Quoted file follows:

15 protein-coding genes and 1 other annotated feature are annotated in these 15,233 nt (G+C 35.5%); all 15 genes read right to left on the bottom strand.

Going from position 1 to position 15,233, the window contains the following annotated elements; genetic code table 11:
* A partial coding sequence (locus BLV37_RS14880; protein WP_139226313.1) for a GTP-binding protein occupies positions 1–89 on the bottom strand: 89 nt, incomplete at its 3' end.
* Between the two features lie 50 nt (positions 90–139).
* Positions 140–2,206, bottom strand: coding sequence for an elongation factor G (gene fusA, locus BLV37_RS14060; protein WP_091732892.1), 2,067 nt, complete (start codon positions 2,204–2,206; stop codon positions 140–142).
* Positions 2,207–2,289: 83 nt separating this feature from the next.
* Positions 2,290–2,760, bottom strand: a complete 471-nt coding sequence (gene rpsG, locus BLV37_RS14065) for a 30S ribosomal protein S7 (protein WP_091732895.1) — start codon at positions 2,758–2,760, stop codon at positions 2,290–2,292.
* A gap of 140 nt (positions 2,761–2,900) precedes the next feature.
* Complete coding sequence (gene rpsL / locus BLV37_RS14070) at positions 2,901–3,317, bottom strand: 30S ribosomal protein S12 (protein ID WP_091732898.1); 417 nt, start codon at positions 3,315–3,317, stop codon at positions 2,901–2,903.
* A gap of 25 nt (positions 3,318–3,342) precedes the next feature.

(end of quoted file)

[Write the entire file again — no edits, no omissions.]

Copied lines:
15 protein-coding genes and 1 other annotated feature are annotated in these 15,233 nt (G+C 35.5%); all 15 genes read right to left on the bottom strand.

Going from position 1 to position 15,233, the window contains the following annotated elements; genetic code table 11:
* A partial coding sequence (locus BLV37_RS14880; protein WP_139226313.1) for a GTP-binding protein occupies positions 1–89 on the bottom strand: 89 nt, incomplete at its 3' end.
* Between the two features lie 50 nt (positions 90–139).
* Positions 140–2,206, bottom strand: coding sequence for an elongation factor G (gene fusA, locus BLV37_RS14060; protein WP_091732892.1), 2,067 nt, complete (start codon positions 2,204–2,206; stop codon positions 140–142).
* Positions 2,207–2,289: 83 nt separating this feature from the next.
* Positions 2,290–2,760, bottom strand: a complete 471-nt coding sequence (gene rpsG, locus BLV37_RS14065) for a 30S ribosomal protein S7 (protein WP_091732895.1) — start codon at positions 2,758–2,760, stop codon at positions 2,290–2,292.
* A gap of 140 nt (positions 2,761–2,900) precedes the next feature.
* Complete coding sequence (gene rpsL / locus BLV37_RS14070) at positions 2,901–3,317, bottom strand: 30S ribosomal protein S12 (protein ID WP_091732898.1); 417 nt, start codon at positions 3,315–3,317, stop codon at positions 2,901–2,903.
* A gap of 25 nt (positions 3,318–3,342) precedes the next feature.